We are taking the liberty of hoisting the title of the Financial Times story on this new-improved-but-still-as-delusional West-is-gonna-punch-Russia-in-the-nose-but-good sanctions scheme. Quite honestly, I thought surely someone would put this one out of its misery. But it seems there is never an idea so bad that it won’t be put into practice.
So the US and EU are really mad that their sanctions have backfired. They are paying even more for oil and gas. They are even madder that Russia structures its taxes so they come mainly from foreign oil sales, so that the Russian government is awash with receipts.1
The EU and US making all kinds of noises that they will shellack Russia by going cold turkey on Russian oil and gas. But that’s proven to be sheer bluster. The US said it was going to embargo Russian oil but quietly backed away from that idea.2 Europe can’t replace Russian gas by this winter; it was going to fake its way to that end by maxing out on storage by the fall and then pretending that getting through the winter on previously-purchased Russian gas was the same as not getting through the winter with Russian gas.
Similarly, it took quite a while to conclude the sixth EU sanctions package, the centerpiece of which was a Russia oil embargo. Hungary resisted fiercely because all its oil from Russia is via pipeline, so it can’t finesse its origin, unlike oil carried by tanker. So the compromise, agreed at the end of May, was a “partial ban’, supposedly 2/3 immediately via banning all oil via tankers, and 90% by year end, with the only exception as of then being pipeline gas delivered through the southern segment of the Druzhba pipeline.
Maybe the EU hoped the imposition of the Russian oil embargo would moderate oil prices. It didn’t. The decline that began on June 9 was due to global growth fears. Oil prices kept trending up during and shortly after the latest EU sanctions were negotiated. From Trading Economics:
Many commentators believe Russian oil is getting to Europe via cutouts, meaning with markups, both crude oil and refined products. India is regularly described as a hub.
So the West has not effectively punished Russia and still is paying through the nose for energy. So what now? The “Just say no” plan! We’ll “Just say no” to those high prices!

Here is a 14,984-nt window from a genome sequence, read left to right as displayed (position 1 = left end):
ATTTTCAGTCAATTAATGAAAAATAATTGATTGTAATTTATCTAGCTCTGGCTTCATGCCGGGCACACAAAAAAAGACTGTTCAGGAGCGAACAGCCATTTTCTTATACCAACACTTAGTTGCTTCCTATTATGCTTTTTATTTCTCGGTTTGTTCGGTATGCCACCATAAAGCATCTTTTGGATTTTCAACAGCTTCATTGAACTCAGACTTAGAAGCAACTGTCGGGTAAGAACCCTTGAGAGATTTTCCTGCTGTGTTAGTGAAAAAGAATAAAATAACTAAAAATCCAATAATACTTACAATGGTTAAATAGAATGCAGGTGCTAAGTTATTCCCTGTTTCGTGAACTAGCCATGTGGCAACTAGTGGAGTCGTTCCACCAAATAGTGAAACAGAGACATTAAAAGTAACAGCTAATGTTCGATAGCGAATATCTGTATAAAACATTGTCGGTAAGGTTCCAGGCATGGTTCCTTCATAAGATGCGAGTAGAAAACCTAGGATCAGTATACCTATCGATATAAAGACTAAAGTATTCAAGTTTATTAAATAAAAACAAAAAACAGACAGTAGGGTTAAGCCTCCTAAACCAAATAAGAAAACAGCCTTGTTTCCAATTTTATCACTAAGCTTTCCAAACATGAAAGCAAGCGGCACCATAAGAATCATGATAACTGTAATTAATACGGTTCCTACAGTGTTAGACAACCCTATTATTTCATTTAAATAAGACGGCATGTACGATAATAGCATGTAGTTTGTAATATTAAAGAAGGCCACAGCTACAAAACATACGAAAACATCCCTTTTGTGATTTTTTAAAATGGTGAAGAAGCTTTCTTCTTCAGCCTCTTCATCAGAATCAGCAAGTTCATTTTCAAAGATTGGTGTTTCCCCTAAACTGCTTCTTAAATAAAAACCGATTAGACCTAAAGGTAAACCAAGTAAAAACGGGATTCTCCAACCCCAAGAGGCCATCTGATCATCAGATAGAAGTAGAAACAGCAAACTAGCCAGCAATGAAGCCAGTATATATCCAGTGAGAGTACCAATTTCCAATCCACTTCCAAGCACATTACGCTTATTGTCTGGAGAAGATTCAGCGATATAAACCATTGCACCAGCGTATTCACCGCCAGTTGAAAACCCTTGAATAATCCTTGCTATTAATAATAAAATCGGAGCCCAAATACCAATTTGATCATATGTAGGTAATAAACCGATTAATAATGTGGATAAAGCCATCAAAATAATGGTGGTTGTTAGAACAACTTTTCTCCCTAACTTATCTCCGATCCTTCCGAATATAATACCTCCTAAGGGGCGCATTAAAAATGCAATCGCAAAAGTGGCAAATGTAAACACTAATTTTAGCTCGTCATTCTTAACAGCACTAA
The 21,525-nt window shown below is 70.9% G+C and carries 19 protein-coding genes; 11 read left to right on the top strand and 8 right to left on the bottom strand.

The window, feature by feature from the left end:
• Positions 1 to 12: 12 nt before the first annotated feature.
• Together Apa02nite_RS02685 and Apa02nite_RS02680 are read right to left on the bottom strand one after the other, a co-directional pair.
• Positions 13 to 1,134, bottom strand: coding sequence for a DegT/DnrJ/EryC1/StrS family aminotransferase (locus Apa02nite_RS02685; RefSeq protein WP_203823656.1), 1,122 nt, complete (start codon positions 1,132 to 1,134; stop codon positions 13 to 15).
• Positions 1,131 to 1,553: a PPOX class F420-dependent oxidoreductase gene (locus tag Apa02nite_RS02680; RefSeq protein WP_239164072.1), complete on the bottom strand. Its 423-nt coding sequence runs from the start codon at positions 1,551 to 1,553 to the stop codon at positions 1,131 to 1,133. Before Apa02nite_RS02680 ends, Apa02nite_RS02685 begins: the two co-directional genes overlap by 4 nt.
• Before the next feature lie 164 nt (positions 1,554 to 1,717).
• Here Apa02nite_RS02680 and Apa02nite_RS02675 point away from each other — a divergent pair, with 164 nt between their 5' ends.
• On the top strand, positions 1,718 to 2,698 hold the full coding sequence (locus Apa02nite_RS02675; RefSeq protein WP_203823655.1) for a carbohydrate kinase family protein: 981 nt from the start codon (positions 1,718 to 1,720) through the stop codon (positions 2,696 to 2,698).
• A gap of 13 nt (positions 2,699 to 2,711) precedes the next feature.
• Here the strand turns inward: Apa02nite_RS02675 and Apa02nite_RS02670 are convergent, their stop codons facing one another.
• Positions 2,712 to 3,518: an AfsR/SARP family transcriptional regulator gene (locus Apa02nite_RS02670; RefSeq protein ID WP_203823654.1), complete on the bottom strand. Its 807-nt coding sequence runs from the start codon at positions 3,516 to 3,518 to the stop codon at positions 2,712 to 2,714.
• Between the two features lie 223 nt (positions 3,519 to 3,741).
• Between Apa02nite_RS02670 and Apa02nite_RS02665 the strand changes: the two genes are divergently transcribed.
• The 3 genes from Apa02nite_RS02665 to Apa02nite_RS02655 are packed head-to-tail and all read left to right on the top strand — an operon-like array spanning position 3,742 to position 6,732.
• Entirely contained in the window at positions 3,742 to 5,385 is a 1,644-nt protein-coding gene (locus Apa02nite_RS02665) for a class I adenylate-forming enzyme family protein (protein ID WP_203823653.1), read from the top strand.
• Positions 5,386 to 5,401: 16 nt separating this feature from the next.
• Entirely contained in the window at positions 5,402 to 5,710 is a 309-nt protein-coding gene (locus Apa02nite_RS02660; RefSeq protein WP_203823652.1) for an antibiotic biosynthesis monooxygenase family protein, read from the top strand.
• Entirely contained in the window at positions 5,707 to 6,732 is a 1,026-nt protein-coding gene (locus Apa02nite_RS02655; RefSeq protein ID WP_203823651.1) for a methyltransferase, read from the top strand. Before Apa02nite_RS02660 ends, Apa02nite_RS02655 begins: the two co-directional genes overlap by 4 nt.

It appears that no one in the G7 got the memo that “Just say no” means going without, which as we can see, the West is willing to do only optically. Avoiding being seen with your favorite guy and then shagging him in a closet doesn’t work.
G7 leaders meeting for a summit in the Bavarian Alps are seeking a deal to impose a “price cap” on Russian oil as the group works to curb Moscow’s ability to finance its war in Ukraine…
They hope a cap will limit the benefits of the soaring price of crude to the Kremlin war machine while cushioning the impact of higher energy prices on western economies.
The proposal has been strongly promoted by the US and recent comments by German officials suggested Berlin was also coming around to the idea.
Officials said that Mario Draghi, Italy’s prime minister, told fellow G7 leaders that energy price caps were needed because “we must reduce the amount of money going to Russia and get rid of one of the main causes of inflation”.
On Monday, the caps will be debated by a broader group when the leaders of Germany, the US, UK, France, Italy, Japan and Canada are joined by “partner” countries invited to the summit. These include India, which has become a big buyer of discounted Russian oil since the invasion of Ukraine, as well as Argentina, South Africa, Senegal and Indonesia.